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U.S. auto sales forecasts lowered by J.D. Power

J.D. Power and Associates cut its U.S. auto sales forecasts for the remainder of 2010 and 2011 as it expects a slow economic recovery, the consultancy said Thursday.
/ Source: Reuters

J.D. Power and Associates cut its U.S. auto sales forecasts for the remainder of 2010 and 2011 as it expects a slow economic recovery, the consultancy said Thursday.

The lower forecasts come amid deepening concern about a double-dip U.S. recession and a day after General Motors Co. filed for an IPO and said the chance of weaker auto sales was a major risk for the company's success.

J.D. Power cuts its 2011 sales forecast to 13.2 million light vehicles, down from a previous forecast of 13.7 million.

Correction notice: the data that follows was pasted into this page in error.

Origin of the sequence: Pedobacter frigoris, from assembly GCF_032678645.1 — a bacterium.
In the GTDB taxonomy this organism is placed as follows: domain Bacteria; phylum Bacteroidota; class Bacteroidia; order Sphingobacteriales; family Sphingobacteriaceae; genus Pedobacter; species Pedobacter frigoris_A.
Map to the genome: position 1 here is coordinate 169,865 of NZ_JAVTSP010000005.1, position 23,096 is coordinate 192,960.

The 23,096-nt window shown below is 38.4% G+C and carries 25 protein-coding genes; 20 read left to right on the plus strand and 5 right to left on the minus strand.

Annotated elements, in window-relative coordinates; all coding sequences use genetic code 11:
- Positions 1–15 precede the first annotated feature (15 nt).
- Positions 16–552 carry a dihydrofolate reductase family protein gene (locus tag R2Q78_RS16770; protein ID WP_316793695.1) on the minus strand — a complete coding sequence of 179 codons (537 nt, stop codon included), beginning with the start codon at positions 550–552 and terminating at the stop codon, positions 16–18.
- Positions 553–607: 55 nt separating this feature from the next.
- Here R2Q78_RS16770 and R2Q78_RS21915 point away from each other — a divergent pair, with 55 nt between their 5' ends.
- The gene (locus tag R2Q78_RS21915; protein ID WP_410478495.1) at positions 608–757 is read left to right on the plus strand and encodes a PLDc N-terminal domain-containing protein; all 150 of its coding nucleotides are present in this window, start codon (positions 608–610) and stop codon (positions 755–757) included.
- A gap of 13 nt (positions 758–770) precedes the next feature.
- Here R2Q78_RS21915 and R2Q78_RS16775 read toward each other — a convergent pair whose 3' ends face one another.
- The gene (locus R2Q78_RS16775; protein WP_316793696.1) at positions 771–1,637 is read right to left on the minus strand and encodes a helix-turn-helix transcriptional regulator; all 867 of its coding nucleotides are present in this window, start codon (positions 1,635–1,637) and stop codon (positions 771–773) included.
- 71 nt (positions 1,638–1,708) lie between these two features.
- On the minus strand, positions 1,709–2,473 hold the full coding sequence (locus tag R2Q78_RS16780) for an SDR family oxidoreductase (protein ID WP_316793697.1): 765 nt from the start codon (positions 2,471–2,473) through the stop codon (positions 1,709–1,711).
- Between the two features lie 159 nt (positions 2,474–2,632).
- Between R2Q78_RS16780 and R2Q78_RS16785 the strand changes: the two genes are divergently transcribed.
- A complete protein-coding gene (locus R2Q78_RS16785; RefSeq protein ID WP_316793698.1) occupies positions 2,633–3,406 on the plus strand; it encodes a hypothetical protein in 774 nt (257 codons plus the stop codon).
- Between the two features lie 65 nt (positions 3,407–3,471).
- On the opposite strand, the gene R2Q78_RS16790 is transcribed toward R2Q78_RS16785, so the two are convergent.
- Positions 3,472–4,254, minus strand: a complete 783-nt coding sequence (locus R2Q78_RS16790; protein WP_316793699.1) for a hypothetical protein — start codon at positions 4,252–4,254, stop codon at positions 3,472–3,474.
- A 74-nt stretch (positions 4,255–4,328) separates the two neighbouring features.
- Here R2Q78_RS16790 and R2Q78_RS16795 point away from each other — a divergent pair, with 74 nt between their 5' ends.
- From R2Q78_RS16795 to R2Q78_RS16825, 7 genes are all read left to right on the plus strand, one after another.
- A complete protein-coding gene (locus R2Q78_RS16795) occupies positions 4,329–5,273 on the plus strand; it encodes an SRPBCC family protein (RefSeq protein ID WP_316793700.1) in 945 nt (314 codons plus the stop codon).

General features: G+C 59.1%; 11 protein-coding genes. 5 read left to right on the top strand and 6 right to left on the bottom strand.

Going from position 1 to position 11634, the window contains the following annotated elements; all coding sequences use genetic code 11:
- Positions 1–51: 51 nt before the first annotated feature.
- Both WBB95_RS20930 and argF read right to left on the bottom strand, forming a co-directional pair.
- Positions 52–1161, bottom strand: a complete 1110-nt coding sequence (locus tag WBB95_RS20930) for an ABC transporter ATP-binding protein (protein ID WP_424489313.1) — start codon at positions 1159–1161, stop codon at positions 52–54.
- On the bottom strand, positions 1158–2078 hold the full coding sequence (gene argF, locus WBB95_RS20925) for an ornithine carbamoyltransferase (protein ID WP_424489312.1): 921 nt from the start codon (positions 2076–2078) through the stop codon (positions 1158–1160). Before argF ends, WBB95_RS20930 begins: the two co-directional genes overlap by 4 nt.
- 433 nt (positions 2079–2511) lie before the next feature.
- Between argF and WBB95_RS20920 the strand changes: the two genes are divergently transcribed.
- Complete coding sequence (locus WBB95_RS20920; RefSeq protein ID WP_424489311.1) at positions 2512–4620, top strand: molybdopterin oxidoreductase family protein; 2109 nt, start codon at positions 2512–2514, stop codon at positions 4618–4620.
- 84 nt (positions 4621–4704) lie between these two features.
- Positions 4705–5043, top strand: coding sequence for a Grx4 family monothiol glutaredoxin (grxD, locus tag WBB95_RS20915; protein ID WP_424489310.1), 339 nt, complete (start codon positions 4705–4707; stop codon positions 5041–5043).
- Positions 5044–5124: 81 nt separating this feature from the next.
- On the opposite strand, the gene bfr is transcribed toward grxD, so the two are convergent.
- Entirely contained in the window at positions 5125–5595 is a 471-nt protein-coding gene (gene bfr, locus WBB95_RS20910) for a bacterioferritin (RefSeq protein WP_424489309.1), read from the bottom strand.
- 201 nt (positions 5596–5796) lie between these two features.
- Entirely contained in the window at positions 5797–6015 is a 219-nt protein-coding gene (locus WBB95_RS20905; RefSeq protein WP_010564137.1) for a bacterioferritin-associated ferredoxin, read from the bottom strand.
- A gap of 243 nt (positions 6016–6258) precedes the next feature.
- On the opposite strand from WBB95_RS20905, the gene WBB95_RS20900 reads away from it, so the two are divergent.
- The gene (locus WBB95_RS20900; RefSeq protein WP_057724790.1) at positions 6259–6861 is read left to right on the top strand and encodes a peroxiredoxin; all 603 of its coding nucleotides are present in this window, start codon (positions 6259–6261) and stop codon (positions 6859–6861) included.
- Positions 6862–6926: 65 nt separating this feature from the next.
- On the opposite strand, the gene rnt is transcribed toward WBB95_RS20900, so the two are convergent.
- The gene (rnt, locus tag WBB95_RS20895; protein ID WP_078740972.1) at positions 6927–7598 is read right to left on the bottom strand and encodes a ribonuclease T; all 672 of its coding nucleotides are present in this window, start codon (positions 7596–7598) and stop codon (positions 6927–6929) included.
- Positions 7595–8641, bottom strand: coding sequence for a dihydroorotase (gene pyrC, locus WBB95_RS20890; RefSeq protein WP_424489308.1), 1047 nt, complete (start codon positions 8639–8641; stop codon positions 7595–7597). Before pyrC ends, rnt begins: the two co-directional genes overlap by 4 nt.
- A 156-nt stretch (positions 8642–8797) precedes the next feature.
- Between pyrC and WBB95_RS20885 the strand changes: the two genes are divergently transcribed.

Its 2010 forecast was lowered to 11.6 million vehicles from 11.7 million.

While the 2010 figure is an increase from the decades-low sales of 10.4 million vehicles in 2009, it is the latest in a series of declining forecasts for the industry made by major automakers and analysts.

Recent forecasts and sales figures are well below the average U.S. annual sales rate of 16.4 million vehicles in the years 2000-2008.

Also Thursday, the U.S. Labor Department reported that claims for unemployment benefits rose to a nine-month high last week.

J.D. Power lowered its forecast for 2011 retail sales, which are often seen as a better indicator of the health of the industry than overall sales, to 10.7 million vehicles from 11.3 million. Retail sales do not include bulk, or fleet, sales to businesses, government and rental car agencies.

Cautious consumer spending, due in part to the lingering high unemployment rate, is a key reason for the lower forecast, said Jeff Schuster, director of global forecasting for J.D. Power.

"While a sharper uptick in vehicle sales was previously expected for 2011, the reality of a prolonged recovery has driven a reduction in the forecast," he said.

Total light vehicle sales for August were forecast at a seasonally adjusted annual rate of 11.8 million, down from 14.1 million a year earlier, when August sales were boosted by the U.S. government's cash-for-clunkers sales incentives.